Using synchrotron infrared nanospectroscopy (SINS) at the ALS, researchers have for the first time probed infrared plasmons (oscillations of free electrons) in single nanocrystals of doped metal oxides. Because each nanocrystal is much smaller than an infrared wavelength, plasmons in such nanocrystals could previously only be probed collectively rather than individually, averaging out details of interest. With the single-nanocrystal resolution offered by SINS, the researchers found that the nanocrystals generally perform better than previously assumed and that rational dopant selection, guided by SINS data, will allow the production of more-efficient plasmonic devices for molecular-sensing and energy-harvesting applications.
In metal oxide nanocrystals, n-type doping generates free electrons that can particpate in infrared-driven surface oscillations. These localized surface plasmon resonances (LSPRs) concentrate far-field radiation into near-field “hot spots” at energies where biological environments are transparent, molecular vibrations are resonant, and solar energy is abundant. Thus, these materials are attractive for a wide range of applications, from molecular sensing to high-efficiency organic solar cells. The development of such applications hinges on maximizing the near-field enhancement. One way to achieve this is by minimizing the damping of the plasmon oscillation.
At the University of Texas, Delia Milliron and her group have been working to expand the library of plasmonic metal oxide nanocrystals and to understand the ways in which their behavior differs from more traditional metal plasmonic systems. At the ALS, the group performed SINS studies of two well-known metal oxide materials, aluminum-doped zinc oxide (AZO) and tin-doped indium oxide (ITO), as well as a novel material synthesized in their lab, cerium-doped indium oxide (ICO).
The SINS instrument developed at the ALS (available at Beamline 5.4) allows the collection of mid-infrared spectra with a spatial resolution (~20 nm) capable of isolating single nanocrystals. Unlike similar laser-based experiments, the ALS offers bright, broadband infrared light, which allows for the unambiguous collection of complete LSPR spectra in a single measurement without the systematic error that would be introduced by tuning a laser source several times to collect a spectrum from a nanocrystal with a broad spectral feature. Furthermore, the linewidth of an LSPR peak from a homogeneous sample provides a convenient quality factor because it is proportional to plasmon damping: narrower peaks correspond to weaker damping, longer plasmon lifetimes, and stronger near-field intensities.
In the AZO and ITO experiments, the researchers found that single-nanocrystal spectra had linewidths less than half that of ensemble-averaged samples, indicating significant particle-to-particle variation in dopant integration. Although the researchers expected that particle heterogeneity, as opposed to plasmon damping, was leading to substantial broadening of the ensemble LSPR linewidth, they were surprised to find that metal oxide nanocrystals actually exhibit substantially lower damping than metal nanocrystals, allowing them to be extremely high-performing in the mid-infrared region.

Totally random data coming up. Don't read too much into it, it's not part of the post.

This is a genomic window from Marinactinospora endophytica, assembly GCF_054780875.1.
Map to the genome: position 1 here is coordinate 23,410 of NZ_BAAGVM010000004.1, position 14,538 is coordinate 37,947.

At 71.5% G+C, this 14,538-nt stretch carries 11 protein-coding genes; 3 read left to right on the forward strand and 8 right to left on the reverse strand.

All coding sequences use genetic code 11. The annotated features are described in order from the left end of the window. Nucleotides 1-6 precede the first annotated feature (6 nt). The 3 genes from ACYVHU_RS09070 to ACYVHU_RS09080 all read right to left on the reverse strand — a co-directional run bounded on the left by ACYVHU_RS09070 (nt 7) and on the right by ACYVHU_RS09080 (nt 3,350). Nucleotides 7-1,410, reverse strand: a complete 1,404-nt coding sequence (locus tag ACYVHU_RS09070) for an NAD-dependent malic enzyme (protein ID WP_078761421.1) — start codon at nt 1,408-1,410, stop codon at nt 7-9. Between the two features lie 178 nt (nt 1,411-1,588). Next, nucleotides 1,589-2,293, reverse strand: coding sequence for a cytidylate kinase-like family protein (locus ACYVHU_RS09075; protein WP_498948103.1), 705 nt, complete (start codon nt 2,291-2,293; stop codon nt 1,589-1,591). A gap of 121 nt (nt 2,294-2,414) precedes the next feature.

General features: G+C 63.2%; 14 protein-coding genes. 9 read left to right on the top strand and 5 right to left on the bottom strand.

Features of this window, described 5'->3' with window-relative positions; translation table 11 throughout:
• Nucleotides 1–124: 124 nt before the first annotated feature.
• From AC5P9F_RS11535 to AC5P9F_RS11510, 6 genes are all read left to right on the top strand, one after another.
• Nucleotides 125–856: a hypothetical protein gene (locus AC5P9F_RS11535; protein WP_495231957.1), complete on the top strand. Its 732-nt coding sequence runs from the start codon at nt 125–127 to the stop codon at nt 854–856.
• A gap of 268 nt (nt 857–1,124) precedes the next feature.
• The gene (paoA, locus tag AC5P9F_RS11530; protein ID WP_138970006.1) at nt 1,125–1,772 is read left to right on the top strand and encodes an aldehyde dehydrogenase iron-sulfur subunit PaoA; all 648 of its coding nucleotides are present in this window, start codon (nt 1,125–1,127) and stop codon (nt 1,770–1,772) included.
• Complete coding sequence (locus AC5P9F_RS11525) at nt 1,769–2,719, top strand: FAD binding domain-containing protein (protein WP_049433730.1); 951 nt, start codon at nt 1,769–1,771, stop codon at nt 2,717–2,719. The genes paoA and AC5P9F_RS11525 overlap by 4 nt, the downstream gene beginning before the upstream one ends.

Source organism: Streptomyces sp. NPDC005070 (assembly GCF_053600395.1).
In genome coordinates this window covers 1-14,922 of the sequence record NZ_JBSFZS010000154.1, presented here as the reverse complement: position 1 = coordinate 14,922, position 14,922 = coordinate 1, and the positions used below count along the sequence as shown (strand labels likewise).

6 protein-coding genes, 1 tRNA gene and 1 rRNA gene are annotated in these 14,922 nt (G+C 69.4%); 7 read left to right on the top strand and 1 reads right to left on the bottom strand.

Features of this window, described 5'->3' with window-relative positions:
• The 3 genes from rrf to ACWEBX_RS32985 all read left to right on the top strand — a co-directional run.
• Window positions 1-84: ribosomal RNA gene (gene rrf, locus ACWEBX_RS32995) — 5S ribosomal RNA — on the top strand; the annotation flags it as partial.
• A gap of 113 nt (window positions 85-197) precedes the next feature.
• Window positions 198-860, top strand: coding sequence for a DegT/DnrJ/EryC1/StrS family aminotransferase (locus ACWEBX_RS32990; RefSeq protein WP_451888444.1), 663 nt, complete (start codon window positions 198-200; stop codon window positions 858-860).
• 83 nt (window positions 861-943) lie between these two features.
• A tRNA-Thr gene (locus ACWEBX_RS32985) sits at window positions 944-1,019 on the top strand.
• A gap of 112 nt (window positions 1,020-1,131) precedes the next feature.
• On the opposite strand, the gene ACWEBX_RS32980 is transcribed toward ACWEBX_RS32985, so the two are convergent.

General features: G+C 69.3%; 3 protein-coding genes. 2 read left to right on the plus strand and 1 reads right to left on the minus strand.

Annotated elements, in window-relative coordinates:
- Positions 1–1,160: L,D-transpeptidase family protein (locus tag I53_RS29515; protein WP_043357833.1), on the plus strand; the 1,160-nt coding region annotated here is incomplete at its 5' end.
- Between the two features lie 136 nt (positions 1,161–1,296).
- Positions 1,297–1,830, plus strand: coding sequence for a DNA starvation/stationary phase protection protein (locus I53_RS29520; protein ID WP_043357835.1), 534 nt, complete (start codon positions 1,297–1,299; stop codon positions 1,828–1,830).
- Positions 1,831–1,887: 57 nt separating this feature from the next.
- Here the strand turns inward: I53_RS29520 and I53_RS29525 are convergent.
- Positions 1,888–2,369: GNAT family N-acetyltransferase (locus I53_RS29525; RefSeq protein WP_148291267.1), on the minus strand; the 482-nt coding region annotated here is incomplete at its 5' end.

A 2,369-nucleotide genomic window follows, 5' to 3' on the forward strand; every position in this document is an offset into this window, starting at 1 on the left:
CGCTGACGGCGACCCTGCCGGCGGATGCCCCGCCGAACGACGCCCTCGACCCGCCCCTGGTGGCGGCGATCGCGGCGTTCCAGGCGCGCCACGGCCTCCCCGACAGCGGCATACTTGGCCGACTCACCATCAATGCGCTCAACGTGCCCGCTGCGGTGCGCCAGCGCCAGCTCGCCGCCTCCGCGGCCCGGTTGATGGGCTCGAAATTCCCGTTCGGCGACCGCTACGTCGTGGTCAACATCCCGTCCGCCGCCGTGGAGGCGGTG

In a later experiment, the researchers synthesized ICO nanocrystals, adapting a low-cost, solution-processable procedure used for ITO but replacing the tin dopant with cerium, a more energetically stable electron donor and a better fit in the crystal lattice. The nanocrystals adopted cubic or pseudospherical shapes depending on the amount and type of cerium precursor used. From the SINS spectrum of a single cubic ICO nanocrystal, the researchers were able to simulate its absorption, scattering, and near-field properties. The results showed that the near-field enhancement was strongest at the cube vertices and was much stronger overall compared to the pseudospherical nanocrystals. With the SINS-enabled ability to nanofocus infrared light down to the nanoscale, the rational dopant selection strategies exemplified in this work could in the future be applied to any number of doped metal oxides.
Contact: Robert W. Johns
Research conducted by: R.W. Johns and E.L. Runnerstrom (UC Berkeley and UT Austin); H.A. Bechtel (ALS); S.D. Lounis (UC Berkeley); A. Bergerud (Norwegion Univ. of Science and Technology, UC Berkeley, and UT Austin); S.M. Selbach (Norwegian Univ. of Science and Technology); and A. Agrawal, C.J. Dahlman, A. Singh, and D.J. Milliron (UT Austin).
Research funding: US Department of Energy (DOE) Small Business Innovation Research (SBIR) Program, DOE Early Career Research Program, DOE ARPA-E, Welch Foundation, Norwegian High-Performance Computing Consortium (NOTUR), National Science Foundation, DOE Office of Energy Efficiency and Renewable Energy, UC Berkeley Chancellor’s Fellowship, and ALS Doctoral Fellowship in Residence Program. Operation of the ALS is supported by the DOE Office of Basic Energy Sciences.
Publications about this research: R.W. Johns, H.A. Bechtel, E.L. Runnerstrom, A. Agrawal, S.D. Lounis, and D.J. Milliron, “Direct observation of narrow mid-infrared plasmon linewidths of single metal oxide nanocrystals,” Nat. Commun. 7, 11583 (2016); and E.L. Runnerstrom, A. Bergerud, A. Agrawal, R.W. Johns, C.J. Dahlman, A. Singh, S.M. Selbach, and D.J. Milliron, “Defect Engineering in Plasmonic Metal Oxide Nanocrystals,” Nano Lett. 16, 3390 (2016).
ALS SCIENCE HIGHLIGHT #337